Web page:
Ashraf Haidari, an Afghan embassy spokesman in Washington, said that
encouraging American and Afghan Muslims to connect personally is "a good
gesture," especially if it helps those in need during the cold Afghan
winter. He cautioned, however, that assistance should reach "the right
|Afghan men wrap sheets and shawls around
themselves against the cold.
(Photo courtesy Maryam Khan)
Ifill and Khan say they have discussed security concerns with military
superiors. They have also responded to worries of American Muslims who fear
their gifts of goodwill may leave them vulnerable to suspicions of aiding
To avoid security breaches, Ifill and Khan say, packages will be sent
through Ifill's military mailing address, which has the added advantages of
being faster and cheaper than regular mail. Ifill will unpack all items,
document them and "send them up higher" to military seniors before
re-sealing and delivering the gifts, Khan said.
"In other words, no package will come directly through the mail to the
Afghan mosque or directly through the mail to the U.S. mosque," Khan wrote
in a reassuring e-mail to potential volunteers. "It all will be a very
No electronics, cash or anything that could be used as a weapon will be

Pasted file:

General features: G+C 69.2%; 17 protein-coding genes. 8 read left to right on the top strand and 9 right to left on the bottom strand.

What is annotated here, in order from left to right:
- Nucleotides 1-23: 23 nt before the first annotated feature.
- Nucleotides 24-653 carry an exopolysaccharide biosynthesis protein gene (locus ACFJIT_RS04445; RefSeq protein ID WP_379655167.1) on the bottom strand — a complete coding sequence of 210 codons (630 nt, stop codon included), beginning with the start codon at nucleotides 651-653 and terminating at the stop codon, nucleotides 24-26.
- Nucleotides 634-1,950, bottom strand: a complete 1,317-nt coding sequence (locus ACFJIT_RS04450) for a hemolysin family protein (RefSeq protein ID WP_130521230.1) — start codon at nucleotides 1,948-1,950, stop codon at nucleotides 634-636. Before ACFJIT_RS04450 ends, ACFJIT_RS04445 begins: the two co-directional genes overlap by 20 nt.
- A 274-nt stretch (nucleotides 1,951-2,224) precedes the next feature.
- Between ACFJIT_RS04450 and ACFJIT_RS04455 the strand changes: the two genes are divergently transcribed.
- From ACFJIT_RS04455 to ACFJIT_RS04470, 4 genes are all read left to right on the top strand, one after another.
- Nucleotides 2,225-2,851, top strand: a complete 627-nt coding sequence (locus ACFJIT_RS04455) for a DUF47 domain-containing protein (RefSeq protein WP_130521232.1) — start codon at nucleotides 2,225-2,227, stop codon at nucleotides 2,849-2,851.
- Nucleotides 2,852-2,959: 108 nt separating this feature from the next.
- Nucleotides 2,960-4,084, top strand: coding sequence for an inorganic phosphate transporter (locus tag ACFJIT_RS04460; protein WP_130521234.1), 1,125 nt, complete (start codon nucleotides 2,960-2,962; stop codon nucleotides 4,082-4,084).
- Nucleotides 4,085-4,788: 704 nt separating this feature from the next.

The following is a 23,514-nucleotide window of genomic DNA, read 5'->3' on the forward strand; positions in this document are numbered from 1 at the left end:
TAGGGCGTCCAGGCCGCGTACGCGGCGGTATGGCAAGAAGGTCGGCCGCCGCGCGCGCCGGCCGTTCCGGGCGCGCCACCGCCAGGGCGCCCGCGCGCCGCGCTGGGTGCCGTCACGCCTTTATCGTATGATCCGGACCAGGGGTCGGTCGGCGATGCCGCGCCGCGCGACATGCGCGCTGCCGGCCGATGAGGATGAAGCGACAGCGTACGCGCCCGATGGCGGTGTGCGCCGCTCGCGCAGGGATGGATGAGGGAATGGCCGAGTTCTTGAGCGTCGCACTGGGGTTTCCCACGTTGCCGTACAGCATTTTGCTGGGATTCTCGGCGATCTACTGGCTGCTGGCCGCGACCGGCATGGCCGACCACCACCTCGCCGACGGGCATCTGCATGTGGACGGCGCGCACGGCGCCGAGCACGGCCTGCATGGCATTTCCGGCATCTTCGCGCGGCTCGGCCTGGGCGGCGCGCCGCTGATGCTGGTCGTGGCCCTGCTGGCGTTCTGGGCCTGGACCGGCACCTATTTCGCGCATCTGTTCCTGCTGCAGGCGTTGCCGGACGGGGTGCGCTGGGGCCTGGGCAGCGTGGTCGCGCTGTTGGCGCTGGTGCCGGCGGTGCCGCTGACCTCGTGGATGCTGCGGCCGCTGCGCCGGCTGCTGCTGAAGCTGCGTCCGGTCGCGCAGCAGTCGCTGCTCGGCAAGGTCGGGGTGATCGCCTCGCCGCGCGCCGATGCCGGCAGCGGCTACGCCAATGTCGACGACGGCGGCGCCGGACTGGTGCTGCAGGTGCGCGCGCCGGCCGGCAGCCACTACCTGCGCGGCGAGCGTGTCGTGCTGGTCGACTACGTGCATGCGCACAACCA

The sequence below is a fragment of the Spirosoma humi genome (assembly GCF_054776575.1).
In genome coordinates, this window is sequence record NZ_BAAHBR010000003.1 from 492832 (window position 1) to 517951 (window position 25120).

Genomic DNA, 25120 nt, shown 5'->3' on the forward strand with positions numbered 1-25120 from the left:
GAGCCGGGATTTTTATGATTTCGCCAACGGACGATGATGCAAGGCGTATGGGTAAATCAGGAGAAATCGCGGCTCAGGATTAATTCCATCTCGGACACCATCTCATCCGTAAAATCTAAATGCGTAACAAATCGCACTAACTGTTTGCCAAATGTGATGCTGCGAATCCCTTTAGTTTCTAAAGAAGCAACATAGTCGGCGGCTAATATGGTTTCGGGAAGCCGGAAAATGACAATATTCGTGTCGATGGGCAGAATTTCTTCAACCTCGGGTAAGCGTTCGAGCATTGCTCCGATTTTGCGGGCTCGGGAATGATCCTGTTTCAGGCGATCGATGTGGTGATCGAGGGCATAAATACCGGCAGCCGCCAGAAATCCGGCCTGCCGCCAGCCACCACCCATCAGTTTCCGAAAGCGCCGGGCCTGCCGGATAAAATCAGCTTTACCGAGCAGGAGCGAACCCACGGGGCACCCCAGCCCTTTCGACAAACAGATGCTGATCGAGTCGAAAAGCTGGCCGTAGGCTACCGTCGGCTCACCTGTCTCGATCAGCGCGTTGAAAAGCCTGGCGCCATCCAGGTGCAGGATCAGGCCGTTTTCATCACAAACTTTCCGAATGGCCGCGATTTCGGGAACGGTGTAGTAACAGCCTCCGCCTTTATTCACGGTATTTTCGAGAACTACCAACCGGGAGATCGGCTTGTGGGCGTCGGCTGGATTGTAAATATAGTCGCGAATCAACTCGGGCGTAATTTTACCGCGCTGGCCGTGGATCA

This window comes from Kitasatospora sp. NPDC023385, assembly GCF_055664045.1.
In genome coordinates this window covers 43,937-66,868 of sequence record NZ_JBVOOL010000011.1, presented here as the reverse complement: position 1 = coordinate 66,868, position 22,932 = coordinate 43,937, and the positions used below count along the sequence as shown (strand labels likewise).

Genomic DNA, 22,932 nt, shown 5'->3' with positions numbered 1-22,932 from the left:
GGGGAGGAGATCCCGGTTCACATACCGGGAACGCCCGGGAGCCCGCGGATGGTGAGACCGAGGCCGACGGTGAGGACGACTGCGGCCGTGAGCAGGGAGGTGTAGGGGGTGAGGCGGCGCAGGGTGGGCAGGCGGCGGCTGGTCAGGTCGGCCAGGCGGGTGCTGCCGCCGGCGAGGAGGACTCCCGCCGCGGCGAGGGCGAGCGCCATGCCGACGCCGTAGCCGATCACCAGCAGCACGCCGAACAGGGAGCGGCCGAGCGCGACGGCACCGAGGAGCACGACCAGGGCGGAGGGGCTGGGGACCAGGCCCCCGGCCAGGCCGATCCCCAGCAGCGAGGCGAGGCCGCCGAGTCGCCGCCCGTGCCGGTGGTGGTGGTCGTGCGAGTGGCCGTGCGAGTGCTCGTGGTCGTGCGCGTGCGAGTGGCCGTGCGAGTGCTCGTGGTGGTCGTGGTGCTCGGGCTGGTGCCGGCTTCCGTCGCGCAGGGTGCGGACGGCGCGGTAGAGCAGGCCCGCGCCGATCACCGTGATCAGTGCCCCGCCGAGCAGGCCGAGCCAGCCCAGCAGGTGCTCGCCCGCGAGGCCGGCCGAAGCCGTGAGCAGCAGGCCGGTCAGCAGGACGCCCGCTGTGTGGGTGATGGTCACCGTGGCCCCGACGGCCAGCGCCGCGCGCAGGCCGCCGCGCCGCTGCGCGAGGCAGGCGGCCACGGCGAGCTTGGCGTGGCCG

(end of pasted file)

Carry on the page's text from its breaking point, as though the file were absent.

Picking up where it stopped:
allowed, Khan said.
If Afghan mosques want, they can send loose items to Ifill in a similar
gesture of goodwill. He will inspect and document them before mailing them
to the United States.
Donors won't know the identity of recipient mosques until after the gifts
have been delivered, Khan said. Nor could Afghan mosques trace gifts back to
individuals: Ifill will destroy identifying information and return
Some volunteers are taken aback by the stringent security measures. "I
didn't even think of it as a problem, to be honest," Ashraf said. Still, he
said, he appreciates the safeguards.
A State Department official who works
on Afghanistan affairs said the project would not be a security threat even
if held outside military channels. "There are all sorts of people-to-people
projects going on"
without government involvement, said the official, who asked not
to be named.
Each package delivered to an Afghan mosque will contain a generic letter in
three different languages, English, Pashtu and Dari. Khan's friends,
including a contact at the Afghan embassy in Washington, wrote and proofread
The letter to Afghan mosques in the Pashtu
and Dari languages.
"We do not want anything in return,” the letter says. “We just want to send
our warm wishes to you." It is signed simply, "With peace and love."
Some see real cultural benefits to the project.
"This idea will help people to understand that in the
U.S., Muslims have their rights, they have their mosques, they are free to
do everything about their religion," said Ghafoor Liwal, a former spokesman
for the Constitutional Commission in Afghanistan who is on a
Fulbright-funded fellowship at the University of Maryland, College Park.
educated people in Afghanistan know this, Liwal said, others will be
Ifill has a similar goal. "I hope the outcome of this project is for the
Afghan people to realize that being in the U.S. doesn't mean that you cannot
be a God-fearing person," he said.
more about the project, e-mail Maryam Khan at email@example.com.
University of Maryland
Philip Merrill College of